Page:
A line of people extends around the block, waiting to be seated in an abandoned petroleum station turned temporary cinema, “Cineroleum,” on the hoof. It is a guerilla public space that leverages the transformational quality of movies to vitalize a literal urban transformation. It’s no coincidence that the film showing tonight is Rebel Without a Cause. The participants are undoubtedly directing their angst toward the 4,000 abandoned petrol stations scattered across the United Kingdom. However, the 20 students responsible for the Cineroleum are also setting themselves in opposition to static architecture and its inaccessibility to recent graduates saddled with debt.
A few weeks earlier, the graduates, not all from architecture school, pony up £100 each and coordinate their vacation times to make something happen. The group rallies a large volunteer labor force and then orients itself to demonstrating how to realize the project, publishing an instruction manual as they go. Designing for unskilled workers requires the team to pare down the design to its bare essentials. Plywood seats are made from simple templates, exterior walls from sewn construction fabric. An unavoidable, hand-labored quality infuses the work.
For the performance, the team don reflective suits made from the same façade material and orchestrate the cinematic event, revealing the project is as human as it is building. The metaphor being, “we are our work.” At the end of each showing, the curtains are lifted up and the participants are reintroduced to reality, but left with the after-image of the possible transformation.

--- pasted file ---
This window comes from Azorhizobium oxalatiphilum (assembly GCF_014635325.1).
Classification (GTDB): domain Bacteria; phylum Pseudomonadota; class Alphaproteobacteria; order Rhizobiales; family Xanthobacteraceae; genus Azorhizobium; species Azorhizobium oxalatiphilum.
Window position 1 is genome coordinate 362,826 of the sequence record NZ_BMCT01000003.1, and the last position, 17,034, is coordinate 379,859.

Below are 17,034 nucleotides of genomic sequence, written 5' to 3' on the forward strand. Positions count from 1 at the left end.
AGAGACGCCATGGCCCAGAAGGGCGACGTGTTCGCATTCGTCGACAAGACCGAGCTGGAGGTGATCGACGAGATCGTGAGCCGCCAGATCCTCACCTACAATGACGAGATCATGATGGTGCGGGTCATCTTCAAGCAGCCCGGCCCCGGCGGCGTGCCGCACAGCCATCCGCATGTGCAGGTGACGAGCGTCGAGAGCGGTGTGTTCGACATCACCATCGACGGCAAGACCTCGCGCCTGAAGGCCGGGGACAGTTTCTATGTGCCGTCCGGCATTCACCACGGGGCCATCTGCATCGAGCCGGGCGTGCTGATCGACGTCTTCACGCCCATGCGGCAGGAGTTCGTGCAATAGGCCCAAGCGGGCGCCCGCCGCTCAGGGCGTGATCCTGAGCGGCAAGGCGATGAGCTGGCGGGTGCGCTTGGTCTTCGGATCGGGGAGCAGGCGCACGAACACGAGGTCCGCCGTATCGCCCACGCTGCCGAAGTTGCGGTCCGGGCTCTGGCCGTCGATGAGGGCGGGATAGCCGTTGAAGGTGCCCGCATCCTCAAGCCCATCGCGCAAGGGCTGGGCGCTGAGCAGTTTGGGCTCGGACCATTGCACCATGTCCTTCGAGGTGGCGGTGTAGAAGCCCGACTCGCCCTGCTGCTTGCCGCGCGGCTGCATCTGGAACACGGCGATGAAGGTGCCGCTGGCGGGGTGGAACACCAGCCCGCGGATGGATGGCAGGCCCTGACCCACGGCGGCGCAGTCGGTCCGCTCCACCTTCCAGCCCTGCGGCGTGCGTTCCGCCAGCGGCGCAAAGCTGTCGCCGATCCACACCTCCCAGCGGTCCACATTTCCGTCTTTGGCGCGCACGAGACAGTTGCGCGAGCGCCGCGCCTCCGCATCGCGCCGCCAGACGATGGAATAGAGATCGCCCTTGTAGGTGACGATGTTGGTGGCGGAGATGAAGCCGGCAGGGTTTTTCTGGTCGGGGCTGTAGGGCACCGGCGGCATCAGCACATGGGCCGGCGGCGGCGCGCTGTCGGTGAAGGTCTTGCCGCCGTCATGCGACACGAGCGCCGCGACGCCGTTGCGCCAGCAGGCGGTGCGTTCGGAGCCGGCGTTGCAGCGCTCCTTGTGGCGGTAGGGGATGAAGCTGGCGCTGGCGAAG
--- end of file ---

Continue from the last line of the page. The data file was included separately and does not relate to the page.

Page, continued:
Coming to terms with the success of their new-found agency, the group forms an architecture practice: Assemble. Their second project again combats transportation infrastructure, designing another theatre to reactivate space under a highway overpass. The same ethos is carried over; mortar-less brick is threaded through rope and walls are temporarily constructed from building scaffolding.
Still unsatisfied with the status quo, alternative models for sustaining their practice are pursued in the form of a cooperative artist studio where they lease space to artists and work themselves. They win the 2015 Turner Prize, an award traditionally reserved for artists, to inject a substantial prize earning into a neighborhood revitalization project in Liverpool, England. They capitalize on the handmade industry of their work, carving a niche for residents to make craft products for an age that again craves them. Assemble continues the tradition of making architecture for teaching, but adapts to a modern playing field.
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